The only thing that has not seen much change in the layout and organization, is Canon’s menu system.
It looks like Canon completely overhauled the design of the EOS R, pushing for a brand new feel and ergonomics. This could be both good and bad – good, as it could make the camera more ergonomic thanks to such features as multi-function bar, but also bad for existing Canon DSLR shooters who want to have an easier transition path to a mirrorless system. Personally, I welcome these changes and I am excited to see how the EOS R handles in the field.
While the battery life of the camera is rated at 350 shots by CIPA, keep in mind that this is a very low estimate of the actual use in the field. Canon says that you can get up to 560 images with the power saving mode turned on and if you opt to use the rear LCD screen instead of the power-hungry EVF, but if you turn off things like image review and turn the camera off when not in use, you can probably squeeze a lot more images out of the battery.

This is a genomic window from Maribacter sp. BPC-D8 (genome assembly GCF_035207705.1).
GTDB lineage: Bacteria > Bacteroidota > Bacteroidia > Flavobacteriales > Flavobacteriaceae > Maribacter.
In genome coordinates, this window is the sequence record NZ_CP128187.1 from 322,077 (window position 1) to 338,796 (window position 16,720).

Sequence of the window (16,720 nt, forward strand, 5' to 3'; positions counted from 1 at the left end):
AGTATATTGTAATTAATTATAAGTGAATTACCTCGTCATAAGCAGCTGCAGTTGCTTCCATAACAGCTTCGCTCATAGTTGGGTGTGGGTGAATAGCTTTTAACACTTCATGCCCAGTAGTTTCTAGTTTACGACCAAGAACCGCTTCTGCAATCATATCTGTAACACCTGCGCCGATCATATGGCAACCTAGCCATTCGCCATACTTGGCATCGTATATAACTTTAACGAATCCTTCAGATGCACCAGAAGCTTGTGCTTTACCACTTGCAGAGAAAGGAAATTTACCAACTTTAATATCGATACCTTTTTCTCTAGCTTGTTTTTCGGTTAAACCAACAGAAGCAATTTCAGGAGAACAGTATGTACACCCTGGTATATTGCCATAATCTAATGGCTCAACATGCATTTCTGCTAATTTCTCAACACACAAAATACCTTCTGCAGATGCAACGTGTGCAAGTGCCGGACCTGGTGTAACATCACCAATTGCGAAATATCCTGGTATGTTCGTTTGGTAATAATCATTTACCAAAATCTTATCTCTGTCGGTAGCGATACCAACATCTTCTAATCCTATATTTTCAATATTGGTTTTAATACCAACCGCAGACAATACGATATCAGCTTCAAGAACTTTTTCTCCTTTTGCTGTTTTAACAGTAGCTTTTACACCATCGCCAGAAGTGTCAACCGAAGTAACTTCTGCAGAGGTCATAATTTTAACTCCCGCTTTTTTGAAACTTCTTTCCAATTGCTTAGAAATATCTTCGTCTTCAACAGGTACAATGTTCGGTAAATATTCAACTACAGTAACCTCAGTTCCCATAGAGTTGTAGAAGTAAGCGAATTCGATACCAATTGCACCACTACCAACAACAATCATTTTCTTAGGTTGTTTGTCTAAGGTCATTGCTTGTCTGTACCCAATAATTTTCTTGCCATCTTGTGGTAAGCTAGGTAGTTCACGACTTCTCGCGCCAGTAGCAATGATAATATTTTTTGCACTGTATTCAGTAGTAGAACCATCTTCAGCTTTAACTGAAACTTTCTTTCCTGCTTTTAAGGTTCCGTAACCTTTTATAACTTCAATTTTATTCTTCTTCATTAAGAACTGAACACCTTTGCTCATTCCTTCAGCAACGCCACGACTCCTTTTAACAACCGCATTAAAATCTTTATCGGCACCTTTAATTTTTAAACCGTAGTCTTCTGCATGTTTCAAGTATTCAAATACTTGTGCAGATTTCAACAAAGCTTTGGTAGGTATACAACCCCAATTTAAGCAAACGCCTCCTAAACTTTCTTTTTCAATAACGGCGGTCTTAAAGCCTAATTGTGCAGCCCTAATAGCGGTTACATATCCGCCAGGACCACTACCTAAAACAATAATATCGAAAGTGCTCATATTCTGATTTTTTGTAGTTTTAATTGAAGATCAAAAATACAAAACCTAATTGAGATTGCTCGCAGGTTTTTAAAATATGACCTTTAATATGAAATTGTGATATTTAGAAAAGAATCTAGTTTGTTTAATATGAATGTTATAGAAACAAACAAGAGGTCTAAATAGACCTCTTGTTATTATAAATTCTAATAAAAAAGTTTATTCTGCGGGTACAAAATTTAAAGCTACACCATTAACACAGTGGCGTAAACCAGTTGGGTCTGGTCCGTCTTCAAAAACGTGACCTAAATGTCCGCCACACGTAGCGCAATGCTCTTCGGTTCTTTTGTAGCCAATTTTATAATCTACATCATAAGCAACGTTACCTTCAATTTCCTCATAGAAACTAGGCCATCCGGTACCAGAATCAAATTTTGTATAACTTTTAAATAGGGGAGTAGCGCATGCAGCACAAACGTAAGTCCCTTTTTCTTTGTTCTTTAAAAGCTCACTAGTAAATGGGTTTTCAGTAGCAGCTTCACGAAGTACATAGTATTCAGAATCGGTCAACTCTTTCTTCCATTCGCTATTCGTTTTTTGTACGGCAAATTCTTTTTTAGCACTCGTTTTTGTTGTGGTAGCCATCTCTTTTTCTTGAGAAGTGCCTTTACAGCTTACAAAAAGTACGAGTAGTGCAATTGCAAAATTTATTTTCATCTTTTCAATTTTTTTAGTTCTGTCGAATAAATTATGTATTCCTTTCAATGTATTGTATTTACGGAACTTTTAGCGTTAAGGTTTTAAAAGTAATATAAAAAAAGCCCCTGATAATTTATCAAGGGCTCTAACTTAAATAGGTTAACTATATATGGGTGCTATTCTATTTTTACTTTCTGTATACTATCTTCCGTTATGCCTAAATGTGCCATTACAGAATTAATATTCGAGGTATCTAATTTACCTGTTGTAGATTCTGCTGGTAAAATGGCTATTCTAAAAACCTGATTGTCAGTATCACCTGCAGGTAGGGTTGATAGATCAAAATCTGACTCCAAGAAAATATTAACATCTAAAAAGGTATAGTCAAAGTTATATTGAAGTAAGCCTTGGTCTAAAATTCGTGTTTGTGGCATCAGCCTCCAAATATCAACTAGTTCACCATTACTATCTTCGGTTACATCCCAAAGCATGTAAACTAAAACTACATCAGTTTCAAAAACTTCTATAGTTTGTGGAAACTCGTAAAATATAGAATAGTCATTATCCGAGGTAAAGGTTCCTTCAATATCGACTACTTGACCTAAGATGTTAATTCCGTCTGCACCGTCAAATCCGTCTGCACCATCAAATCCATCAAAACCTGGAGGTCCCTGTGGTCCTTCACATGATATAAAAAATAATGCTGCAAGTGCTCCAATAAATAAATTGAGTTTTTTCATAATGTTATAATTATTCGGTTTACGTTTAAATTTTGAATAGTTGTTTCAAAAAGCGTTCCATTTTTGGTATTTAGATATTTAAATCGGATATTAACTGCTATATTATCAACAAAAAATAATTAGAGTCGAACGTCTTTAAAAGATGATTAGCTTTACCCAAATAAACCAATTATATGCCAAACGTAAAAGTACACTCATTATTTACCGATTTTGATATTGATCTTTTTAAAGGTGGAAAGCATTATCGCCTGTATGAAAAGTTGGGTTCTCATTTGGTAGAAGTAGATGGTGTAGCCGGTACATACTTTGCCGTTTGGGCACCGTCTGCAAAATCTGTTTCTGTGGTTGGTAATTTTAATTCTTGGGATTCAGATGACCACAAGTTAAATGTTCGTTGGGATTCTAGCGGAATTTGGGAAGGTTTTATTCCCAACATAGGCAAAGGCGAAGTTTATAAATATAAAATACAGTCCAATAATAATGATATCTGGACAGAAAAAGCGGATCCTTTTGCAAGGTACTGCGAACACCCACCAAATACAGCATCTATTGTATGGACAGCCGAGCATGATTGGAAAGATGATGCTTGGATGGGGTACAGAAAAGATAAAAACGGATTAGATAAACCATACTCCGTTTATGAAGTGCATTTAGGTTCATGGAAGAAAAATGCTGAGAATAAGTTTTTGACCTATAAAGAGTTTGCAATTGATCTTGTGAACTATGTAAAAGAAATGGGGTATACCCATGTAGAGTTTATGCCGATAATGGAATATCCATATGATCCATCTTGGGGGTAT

For those who want to use EF lenses on the EOS R, Canon has made a total of three different adapters, which is a very interesting idea. The first adapter will be a standard adapter to convert EF to EOS R mount. The second adapter will feature a control ring to adjust lens settings. And lastly, the third adapter will have a drop-in filter feature, so that you can put filters (such as graduated or polarizing) in-between the lens and the camera.